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STEGER v. DELTA AIRLINES

August 5, 2005.

MARK J. STEGER, Plaintiff,
v.
DELTA AIRLINES, INC., and, AETNA LIFE INSURANCE COMPANY, Defendants.



The opinion of the court was delivered by: ARTHUR SPATT, District Judge

MEMORANDUM OF DECISION AND ORDER

The Plaintiff Mark J. Steger ("Steger" or the "Plaintiff") commenced this action under the section 502(a)(1)(B) of the Employee Retirement Income Security Act ("ERISA"), 29 U.S.C. 1132 (a)(1)(B). Plaintiff alleges that the defendants Delta Air Lines, Inc. ("Delta") and Aetna Life Insurance Company ("Aetna") (collectively, the "Defendants") improperly denied him long term disability benefits. Presently before the Court is the Defendants' motion pursuant to Rule 12(b)(6) of the Federal Rules of Civil Procedure to dismiss this action on the basis that the Defendants are not proper parties to this action.

I. BACKGROUND

  The following facts relevant to this motion are taken from the complaint and documents incorporated by reference to the complaint.

  On or about December 13, 1985, the Plaintiff was employed by Delta as a reservations agent and was enrolled in Delta's Employee Disability and Survivorship Plan (the "Plan"). The Plan provided from long term disability insurance for total and permanent disability as defined under the Plan. The Plan provides in pertinent part:
The operation and administration of the Plan . . ., the exclusive power to interpret it, and the responsibility for carrying out its provisions are vested in the Administrative Committee of at least three members, which Committee shall be the Administrator of the Plan, provided, however, that this responsibility shall not extend to the management and control of the assets of the Plan. The Board of Directors of the Company shall appoint the Administrative Committee members and shall have the power of removal and substitution, and shall designate the Chairman of the Committee.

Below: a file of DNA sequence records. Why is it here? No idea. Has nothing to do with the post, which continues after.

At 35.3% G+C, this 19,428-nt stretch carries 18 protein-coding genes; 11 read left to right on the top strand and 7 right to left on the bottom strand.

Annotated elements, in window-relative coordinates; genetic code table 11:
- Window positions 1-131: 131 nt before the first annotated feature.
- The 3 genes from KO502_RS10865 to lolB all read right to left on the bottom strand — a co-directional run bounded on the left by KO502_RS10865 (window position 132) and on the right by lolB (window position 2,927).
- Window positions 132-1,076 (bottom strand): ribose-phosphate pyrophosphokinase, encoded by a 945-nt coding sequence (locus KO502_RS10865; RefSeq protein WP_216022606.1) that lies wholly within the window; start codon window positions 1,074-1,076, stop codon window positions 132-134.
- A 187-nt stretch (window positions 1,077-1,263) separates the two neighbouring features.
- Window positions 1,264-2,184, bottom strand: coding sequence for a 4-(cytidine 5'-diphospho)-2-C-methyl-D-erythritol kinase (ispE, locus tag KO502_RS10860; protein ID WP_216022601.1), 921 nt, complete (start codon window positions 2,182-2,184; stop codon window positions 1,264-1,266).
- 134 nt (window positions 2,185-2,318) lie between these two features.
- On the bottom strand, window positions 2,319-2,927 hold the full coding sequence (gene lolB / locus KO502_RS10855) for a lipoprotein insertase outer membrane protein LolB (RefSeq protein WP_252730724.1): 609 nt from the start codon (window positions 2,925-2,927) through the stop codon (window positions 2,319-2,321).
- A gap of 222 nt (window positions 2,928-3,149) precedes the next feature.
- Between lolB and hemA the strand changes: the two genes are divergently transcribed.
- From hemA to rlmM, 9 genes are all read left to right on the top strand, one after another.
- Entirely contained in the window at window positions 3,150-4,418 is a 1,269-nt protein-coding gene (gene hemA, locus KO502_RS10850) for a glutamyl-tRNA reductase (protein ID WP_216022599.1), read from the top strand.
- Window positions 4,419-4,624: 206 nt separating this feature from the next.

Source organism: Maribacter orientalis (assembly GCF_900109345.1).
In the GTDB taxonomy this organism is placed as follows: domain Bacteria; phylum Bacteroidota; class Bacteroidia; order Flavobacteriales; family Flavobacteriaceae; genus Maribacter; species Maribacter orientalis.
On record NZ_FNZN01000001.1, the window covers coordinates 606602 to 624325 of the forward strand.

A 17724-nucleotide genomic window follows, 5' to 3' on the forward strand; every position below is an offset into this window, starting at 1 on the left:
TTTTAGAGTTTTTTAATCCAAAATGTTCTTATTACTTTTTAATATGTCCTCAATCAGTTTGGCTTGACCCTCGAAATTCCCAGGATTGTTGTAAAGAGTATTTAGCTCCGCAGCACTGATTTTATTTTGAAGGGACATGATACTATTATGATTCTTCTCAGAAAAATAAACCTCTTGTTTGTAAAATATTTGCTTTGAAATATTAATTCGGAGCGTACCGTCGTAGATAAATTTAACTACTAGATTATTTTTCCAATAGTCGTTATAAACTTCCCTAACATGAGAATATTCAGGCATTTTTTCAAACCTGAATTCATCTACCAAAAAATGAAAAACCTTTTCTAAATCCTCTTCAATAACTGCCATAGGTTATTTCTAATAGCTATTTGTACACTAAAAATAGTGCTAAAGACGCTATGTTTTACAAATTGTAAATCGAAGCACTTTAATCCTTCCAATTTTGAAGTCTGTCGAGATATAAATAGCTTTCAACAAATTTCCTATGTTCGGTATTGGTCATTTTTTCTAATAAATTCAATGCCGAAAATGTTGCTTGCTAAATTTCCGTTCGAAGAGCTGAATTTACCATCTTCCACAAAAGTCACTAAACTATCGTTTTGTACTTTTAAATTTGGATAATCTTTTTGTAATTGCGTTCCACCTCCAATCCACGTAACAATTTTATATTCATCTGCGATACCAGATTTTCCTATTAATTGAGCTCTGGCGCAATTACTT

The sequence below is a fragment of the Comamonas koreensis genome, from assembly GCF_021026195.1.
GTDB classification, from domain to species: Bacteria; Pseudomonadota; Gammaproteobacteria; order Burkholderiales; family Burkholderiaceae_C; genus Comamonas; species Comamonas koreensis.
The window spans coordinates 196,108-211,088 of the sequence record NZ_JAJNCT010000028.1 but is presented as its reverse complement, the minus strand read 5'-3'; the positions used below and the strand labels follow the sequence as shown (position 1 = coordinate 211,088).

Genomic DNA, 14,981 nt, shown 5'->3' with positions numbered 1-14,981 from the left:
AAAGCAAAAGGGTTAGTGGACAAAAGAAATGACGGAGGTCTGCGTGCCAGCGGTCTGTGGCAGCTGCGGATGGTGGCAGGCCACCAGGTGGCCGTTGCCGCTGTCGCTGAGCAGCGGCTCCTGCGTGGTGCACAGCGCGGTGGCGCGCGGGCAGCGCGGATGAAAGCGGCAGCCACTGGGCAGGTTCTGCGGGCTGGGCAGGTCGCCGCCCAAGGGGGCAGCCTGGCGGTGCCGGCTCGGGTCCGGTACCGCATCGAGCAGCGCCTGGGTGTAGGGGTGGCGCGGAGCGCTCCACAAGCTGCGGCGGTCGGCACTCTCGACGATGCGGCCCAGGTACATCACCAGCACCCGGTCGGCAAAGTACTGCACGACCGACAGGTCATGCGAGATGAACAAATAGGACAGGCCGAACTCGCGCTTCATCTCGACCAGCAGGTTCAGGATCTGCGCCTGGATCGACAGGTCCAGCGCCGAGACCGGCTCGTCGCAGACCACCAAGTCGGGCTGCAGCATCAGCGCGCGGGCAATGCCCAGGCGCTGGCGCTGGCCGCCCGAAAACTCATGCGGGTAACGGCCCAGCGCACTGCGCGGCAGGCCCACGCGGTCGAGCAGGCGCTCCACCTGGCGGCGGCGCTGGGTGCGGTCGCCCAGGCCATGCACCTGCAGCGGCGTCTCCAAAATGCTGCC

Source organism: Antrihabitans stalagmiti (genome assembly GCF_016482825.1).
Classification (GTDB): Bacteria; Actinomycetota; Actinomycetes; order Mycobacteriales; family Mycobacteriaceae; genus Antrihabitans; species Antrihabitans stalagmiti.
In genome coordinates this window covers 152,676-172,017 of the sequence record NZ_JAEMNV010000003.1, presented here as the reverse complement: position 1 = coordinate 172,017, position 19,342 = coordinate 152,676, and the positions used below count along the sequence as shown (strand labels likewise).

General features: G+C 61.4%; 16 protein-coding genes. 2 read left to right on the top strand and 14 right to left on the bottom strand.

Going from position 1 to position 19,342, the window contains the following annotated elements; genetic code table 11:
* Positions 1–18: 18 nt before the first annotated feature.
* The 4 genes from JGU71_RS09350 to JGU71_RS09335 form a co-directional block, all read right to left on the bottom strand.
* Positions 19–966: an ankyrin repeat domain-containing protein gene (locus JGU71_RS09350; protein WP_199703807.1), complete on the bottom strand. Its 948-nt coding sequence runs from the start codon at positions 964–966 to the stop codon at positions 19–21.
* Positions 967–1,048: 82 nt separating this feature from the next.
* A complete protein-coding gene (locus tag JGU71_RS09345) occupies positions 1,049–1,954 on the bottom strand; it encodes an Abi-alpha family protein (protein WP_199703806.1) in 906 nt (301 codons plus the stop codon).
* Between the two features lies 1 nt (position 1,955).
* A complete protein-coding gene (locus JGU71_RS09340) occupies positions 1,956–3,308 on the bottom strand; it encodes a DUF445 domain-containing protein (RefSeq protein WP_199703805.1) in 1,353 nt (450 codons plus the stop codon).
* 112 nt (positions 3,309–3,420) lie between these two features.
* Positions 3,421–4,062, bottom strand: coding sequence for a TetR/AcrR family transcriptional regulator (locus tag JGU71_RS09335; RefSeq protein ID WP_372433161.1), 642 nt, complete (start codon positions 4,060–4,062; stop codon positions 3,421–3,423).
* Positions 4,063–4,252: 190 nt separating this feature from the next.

On December 13, 1985, the Plaintiff was diagnosed with, among other ailments, Labile Hypertension, which caused dizziness, headaches, and unpredictable fainting. As a result of this condition, it was determined that the Plaintiff was suffering from a long-term disability as defined by the Plan. Although the complaint alleges that the "Defendants" are responsible for the denial of his benefits, as set forth in more detail below, the Court's review of the relevant documents reveal that the Plan, a separate legal entity, is the proper defendant. From December 13, 1985 until approximately November 1, 2002, the Plaintiff was paid long term disability benefits pursuant to the Plan.

  In or about the year 2000, the Plaintiff was required to undergo various medical examinations by the Plan. A letter dated April 30, 2004 on Delta letterhead was sent from James F. Merna, the Secretary of the Committee to Scott R. Tirrell, Esq., the Plaintiff's counsel at the time (the "April 30, 2004 Letter"). This letter, incorporated by reference in the complaint, sets forth a chronological history of the relevant facts. According to this letter, in November 2001, Aetna advised Steger of the "Aetna Managed Disability" process which included the "possibility of an [independent medical examination.]." According to this letter, after several independent medical examinations, on October 28, 2002, Aetna informed James T. Murphy, Esq., the Plaintiffs previous attorney, that effective November 1, 2002, Steger's long term disability benefits would be terminated.